This article initially appeared in Banker & Tradesman on April 18, 2021.
With her specialty in interior design, TRIA’s Marilyn Shen says she spends the vast majority of her time anticipating people’s needs and likes. That emphasis has taken on a paramount role in her new position as the Boston-based firm’s director of integrated workplace design, as companies ponder how to configure their post-pandemic real estate. Architecture was a change of career for Shen, who started out in consulting and, like many professionals of her age group, enrolled in graduate school following the dotcom meltdown. Shen joined TRIA in March following 15 years at Visnick & Caulfield.
Q: How are clients approaching their future workplace strategies as the pandemic appears to recede?
A: I think a lot of clients are confused. Nobody knows what to do, so there are no steps to figure out because nobody knows what’s happening next. Now we’re opening a new stage where people are starting to think about it. More people are getting vaccinated and people are trying to think about how we bring people back and more importantly, do people want to get back? They are going into a cultural assessment of what does a hybrid model look like, and what does that mean to the space? A lot of clients are asking if we can assess, in surveys, why people would want to come back to work and how to make people feel comfortable. Where most places are hoping to land is something like a hybrid model where we don’t design the space for the whole population. Even pre-pandemic, a lot of companies were trying to get to that. They just couldn’t get over the hump of the remote worker. Pre-pandemic, nobody had an assigned desk. Because of COVID, desk sharing is more of a concern. People now want their dedicated space.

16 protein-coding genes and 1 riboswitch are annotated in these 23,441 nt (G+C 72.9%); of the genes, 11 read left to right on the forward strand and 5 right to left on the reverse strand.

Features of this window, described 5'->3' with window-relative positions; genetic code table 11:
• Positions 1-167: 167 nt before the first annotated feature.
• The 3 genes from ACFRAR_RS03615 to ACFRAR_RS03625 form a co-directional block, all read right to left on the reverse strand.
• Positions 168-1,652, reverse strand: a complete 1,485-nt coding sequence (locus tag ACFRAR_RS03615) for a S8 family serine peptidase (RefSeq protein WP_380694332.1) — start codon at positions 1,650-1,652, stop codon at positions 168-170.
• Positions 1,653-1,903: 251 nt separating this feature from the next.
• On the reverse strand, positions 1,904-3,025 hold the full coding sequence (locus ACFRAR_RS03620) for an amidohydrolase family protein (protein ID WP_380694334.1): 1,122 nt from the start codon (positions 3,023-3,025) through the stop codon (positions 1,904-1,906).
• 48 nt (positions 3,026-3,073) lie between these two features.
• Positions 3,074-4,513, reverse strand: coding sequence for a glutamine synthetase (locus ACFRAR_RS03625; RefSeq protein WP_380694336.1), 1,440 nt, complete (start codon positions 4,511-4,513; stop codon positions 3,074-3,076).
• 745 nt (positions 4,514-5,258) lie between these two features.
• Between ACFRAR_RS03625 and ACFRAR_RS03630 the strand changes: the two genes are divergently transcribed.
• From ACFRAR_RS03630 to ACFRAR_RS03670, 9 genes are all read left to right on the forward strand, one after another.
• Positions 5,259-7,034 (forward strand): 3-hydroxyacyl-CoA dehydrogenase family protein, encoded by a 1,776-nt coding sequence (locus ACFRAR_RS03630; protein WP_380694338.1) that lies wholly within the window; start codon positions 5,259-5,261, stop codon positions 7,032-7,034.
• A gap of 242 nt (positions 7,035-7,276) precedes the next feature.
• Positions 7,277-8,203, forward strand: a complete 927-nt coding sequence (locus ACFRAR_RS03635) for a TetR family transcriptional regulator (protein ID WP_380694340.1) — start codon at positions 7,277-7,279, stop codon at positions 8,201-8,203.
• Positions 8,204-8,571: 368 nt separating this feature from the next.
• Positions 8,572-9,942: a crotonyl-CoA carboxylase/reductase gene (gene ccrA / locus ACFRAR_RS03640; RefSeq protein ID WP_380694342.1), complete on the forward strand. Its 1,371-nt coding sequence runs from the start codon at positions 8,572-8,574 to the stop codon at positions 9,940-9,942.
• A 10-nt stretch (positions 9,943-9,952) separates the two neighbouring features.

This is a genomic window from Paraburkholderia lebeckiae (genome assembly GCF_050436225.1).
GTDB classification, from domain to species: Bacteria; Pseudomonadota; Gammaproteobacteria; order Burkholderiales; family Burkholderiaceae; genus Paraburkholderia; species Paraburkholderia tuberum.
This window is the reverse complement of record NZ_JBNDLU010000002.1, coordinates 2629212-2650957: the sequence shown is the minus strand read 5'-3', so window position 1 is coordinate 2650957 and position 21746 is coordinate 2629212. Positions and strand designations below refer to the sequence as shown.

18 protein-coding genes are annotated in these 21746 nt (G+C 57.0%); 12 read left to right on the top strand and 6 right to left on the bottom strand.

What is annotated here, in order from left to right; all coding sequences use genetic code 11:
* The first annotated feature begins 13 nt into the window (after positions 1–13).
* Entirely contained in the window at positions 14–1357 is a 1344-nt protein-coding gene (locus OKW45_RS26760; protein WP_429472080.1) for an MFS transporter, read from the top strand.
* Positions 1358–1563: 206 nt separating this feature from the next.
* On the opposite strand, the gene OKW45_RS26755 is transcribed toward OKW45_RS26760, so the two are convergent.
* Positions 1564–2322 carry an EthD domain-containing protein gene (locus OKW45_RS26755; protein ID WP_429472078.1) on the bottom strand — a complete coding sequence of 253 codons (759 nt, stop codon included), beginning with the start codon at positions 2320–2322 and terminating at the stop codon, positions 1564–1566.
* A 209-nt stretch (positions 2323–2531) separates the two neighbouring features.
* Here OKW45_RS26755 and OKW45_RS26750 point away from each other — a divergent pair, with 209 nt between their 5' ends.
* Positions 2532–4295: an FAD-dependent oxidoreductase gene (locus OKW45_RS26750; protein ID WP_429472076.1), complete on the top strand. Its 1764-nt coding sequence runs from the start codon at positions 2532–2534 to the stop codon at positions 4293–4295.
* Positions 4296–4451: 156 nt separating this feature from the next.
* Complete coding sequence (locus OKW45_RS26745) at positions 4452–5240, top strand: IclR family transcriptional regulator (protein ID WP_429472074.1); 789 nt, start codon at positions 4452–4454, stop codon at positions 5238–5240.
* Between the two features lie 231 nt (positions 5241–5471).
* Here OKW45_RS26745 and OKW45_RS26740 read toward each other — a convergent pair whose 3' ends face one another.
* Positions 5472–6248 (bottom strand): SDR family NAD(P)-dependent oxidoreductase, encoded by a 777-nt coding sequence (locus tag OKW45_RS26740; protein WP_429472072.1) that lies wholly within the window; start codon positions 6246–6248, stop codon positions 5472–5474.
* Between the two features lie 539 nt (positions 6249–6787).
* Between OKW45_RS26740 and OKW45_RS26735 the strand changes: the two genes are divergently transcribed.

Q: Is bench seating gone for good?
A: I don’t know if it’s no longer in the picture, but I do think more barriers and the 6-foot distancing model will stick around. People will feel most comfortable if they’re spread apart.
Q: What sort of questions do you ask in the employee surveys?
A: The first thing to understand is why people would come back to the office, and what is the type of work that requires you to come back to the office, and to design a reason for people to want to come back. It’s around teaming, collaboration, mentoring and what you’re missing being at home. The survey also addresses what tasks you feel are more productively done at home. Other clients question the culture and social aspect of work, and how that impacts their relationships with coworkers and creativity and innovation. That’s a big topic.
Q: Do the responses vary significantly by industry?
A: From my own personal observation, I feel everybody is equally confused. But I think it’s less industry based, but more generation-based. I look at TRIA: Our offices stayed open because we were deemed essential, and it’s interesting to find most of our junior staff don’t come in as much because they’re much more comfortable doing things remotely and they grew up with the virtual meeting as “normal.” For us who are used to seeing people in person, it’s different and you see more of the older generation at work.
Q: What programming tools do you use to help clients make these decisions?